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Idaho pilot Bob Stevens: ‘flying was everything’

By March 8, 2021March 12th, 2021Featured

An accomplished flier, developer went on to champion canyonland, bighorn sheep

HAILEY, Idaho — Bob Stevens had a lifelong love affair with the sky. Anytime fair weather prevailed, he could be found aloft in the Idaho backcountry, at the yoke of his beloved Piper Cub.

It was there he found peace.

But for as much as Bob loved the clouds, he also loved the land.

If fact, he loved it so much that he would later give three years of his life to protect a large portion of the Owyhee Canyonlands from becoming a military bombing range.

Robert Gray Stevens, born April 9, 1935, passed away on Feb. 15 in Ketchum, Idaho after a brief illness.

He was 85.

While Stevens was born in Mount Vernon, New York; he and his younger brother, Tim, spent their formative years in rural Pennsylvania, outside of Philadelphia, against the picturesque backdrop of their parents’ pastoral farmland.

“In Philly, they call it a ‘gentleman’s farm,” explained Carol, Stevens’ wife of 52 years. “I think it was mostly farmed by others–it was typical rural Pennsylvania, with creeks and duck hunting and pheasants.”

Steven’s father worked in New York in the paper manufacturing business; his mother remained at home with the children.

After graduation from high school, Stevens came west to pursue a degree in geology at the University of Colorado at Boulder.

In 1956, he discovered the Boulder Municipal Airport. At the time, there were few aircraft based there, but plenty of opportunities to learn to fly.

Stevens felt obliged.

By 1957, he soloed and was awarded his private pilot’s license.

This would be the beginning of his lifelong love of flying.

By June of that same year, Stevens entered the U.S Navy’s aviation program in Pensacola, Fla., serving as both a pilot and instructor, teaching young Naval aviators how to take off and land on aircraft carriers.

With his active-duty military commitment behind him, Stevens remained in the Navy Reserve for four years, attaining the rank of lieutenant junior grade. He moved to Denver in 1961 where he became a commercial airline pilot for the original Frontier Airlines, based out of then-Stapleton Airport.

Aspenglow

Colorado in the 1960s and ‘70s was a goldmine, in more ways than one. Clean air, pristine skiing, and burning blue skies drew tourists who eventually became residents.

And new residents needed condominiums.

Stevens realized this and saw more opportunity on the ground than he did in the sky.

So, he left his position at Frontier Airlines and headed to the sleepy little ski town of Aspen, Colo. where he would go on to become one of the most prominent and successful real estate developers in the area.

Aspen had a funky vibe, back then.

Popularized by John Denver’s hit song “Rocky Mountain High” it drew visitors from around the globe and quickly developed an eclectic international flavor.

According to his wife, Stevens spearheaded some of the first large-scale condominium projects in the area, and “Bob even helped write some of the Colorado legislation to enable that development.”

But ‘someone’ happened along the way.

Carol happened.

“Our mothers were best friends,” explained Carol. “But with there being 11 years between us, I never really knew Bob until I moved to Colorado in 1967.”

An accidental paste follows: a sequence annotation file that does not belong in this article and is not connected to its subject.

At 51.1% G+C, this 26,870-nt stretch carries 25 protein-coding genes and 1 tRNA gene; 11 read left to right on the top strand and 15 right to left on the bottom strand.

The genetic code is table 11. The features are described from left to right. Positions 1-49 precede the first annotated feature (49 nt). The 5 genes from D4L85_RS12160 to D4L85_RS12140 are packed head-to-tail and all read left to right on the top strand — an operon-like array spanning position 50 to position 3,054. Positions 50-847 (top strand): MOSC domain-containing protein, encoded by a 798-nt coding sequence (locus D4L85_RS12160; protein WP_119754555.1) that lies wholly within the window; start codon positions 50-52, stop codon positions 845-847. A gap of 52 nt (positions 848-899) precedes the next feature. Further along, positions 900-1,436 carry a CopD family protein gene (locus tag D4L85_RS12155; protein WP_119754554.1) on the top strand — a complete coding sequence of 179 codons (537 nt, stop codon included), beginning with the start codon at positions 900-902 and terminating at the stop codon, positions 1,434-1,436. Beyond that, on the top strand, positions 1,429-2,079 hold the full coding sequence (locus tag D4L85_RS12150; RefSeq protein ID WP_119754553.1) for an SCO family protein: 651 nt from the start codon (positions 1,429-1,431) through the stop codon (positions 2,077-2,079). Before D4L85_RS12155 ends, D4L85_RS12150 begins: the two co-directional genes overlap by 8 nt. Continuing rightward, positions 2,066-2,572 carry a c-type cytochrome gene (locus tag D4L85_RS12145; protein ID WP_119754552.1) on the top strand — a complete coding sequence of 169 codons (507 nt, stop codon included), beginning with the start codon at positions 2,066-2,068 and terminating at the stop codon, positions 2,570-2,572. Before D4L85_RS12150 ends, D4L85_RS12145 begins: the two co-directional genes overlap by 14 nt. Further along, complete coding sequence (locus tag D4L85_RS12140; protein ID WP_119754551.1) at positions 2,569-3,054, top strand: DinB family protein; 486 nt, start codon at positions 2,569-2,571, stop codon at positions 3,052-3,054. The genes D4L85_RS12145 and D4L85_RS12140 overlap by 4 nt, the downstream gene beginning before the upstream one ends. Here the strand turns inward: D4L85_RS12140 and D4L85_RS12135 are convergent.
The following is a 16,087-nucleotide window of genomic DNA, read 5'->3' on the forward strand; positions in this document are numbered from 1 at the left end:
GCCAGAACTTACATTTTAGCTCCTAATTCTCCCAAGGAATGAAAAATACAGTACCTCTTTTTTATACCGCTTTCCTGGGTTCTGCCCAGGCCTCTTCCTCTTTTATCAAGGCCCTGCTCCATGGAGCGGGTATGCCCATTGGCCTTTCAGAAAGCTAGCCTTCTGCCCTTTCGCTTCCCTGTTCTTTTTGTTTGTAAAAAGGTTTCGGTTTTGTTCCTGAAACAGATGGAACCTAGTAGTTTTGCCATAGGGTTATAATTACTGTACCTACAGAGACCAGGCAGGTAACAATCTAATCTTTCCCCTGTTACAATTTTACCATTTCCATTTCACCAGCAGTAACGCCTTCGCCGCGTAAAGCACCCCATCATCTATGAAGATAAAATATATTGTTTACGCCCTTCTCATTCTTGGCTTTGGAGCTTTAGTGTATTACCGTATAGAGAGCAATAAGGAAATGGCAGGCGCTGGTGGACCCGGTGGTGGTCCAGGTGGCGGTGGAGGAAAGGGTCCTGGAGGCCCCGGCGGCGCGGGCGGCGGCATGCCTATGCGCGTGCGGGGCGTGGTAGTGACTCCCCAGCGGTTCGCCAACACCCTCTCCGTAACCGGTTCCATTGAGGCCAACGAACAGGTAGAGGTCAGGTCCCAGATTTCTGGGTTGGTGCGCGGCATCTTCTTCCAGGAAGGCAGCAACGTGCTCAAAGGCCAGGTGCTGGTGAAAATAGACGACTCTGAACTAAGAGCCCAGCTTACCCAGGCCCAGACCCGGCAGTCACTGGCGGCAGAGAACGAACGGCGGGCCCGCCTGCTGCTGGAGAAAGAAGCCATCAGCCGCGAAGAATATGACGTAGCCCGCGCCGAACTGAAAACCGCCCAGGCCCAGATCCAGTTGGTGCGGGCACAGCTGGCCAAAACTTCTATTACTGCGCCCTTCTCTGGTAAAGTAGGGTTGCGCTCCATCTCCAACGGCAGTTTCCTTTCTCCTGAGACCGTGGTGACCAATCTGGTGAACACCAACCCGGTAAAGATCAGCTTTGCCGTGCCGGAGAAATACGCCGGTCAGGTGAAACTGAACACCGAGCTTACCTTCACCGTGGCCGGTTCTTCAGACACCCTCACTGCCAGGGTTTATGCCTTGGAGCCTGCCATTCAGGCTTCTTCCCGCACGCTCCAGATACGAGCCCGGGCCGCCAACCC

Tired of life in Philadelphia, Carol, too, packed up and moved west to glitzy Aspen where a handsome young developer was building condos.

“I was just sick of it and wanted out on my own,” she said. “So, when I got to Aspen, I looked him up and the romance began.”

Stevens, an avid skier, carried himself on a sturdy 5-foot-10-inch frame of Welsh descent. Clean-shaven, he had a thick head of dark brown hair and a smile that could easily wash across a crowded room—as well as a woman’s heart.

And it did.

The two married in Aspen in 1969.

“He was just a wonderful guy, kind, generous and kinda cute,” Carol said. “We did almost everything together.”

Well, almost everything.

Although the two had a lot in common, Carol said she was never interested in learning to fly.

“HE was the pilot,” she laughed. “I took lessons, and after about four hours I said, ‘I’m over this!’”

Although she flew almost everywhere with her husband, Carol refused to take the yoke. That was “his thing,” she said.

“Bob was an avid pilot,” she said, “In the summer of 1971, we took the Super Cub to British Columbia, put floats on it and spent a month flying around and living out of the plane.”

Two years later, they did the same thing in Alaska with their Cessna 180.

Among Carol’s most memorable flying adventures were the trips she and Stevens took to their vacation home on the island of Carriacou, a small dependency of Grenada.

“We’d fly down after ski season and before Bob started another construction project,” she said. “It was our vacation.”

But in the mid-1970s, as Aspen began to grow, it also began to change.

Land came at a premium price and traffic was unbearable.

“Aspen became more glitzy,” Carol explained. “Well, it was always glitzy, but this was even more glitzy than before–and we wanted something more like what Aspen used to be.”

So, in 1977 the couple packed up and moved to Sun Valley, Idaho.

Almost a decade earlier, Stevens had purchased close to 20 acres north of Ketchum, and in the fall of 1978, he and Carol moved into their new family home.

And in 1982, they welcomed a son, Scott.

Ketchum, if you can

Ketchum was picture-perfect. Surrounded by breathtaking mountains, ample skiing and plentiful backcountry airstrips, Sun Valley was everything Stevens and his wife had dreamed of.

Opportunities for commercial office development abounded, and Stevens didn’t hesitate to take advantage.

He kept his plane at Friedman Memorial Airport where he noticed there weren’t any hangars to protect aircraft from the elements.

So what does a developer with an airplane at an airport with no hangars do?

Build some, of course.

It was supposed to just be six hangars, but according to Carol, there was such a demand, Stevens eventually completed a total of 35 hangars.

“The phone kept ringing and so he kept building,” she said. “Bob understood airports and he understood land use; he brought a lot of that with him from Aspen.”

For sheeps’ sake

Although many remember Stevens as an avid flier, he was also a formidable land conservationist.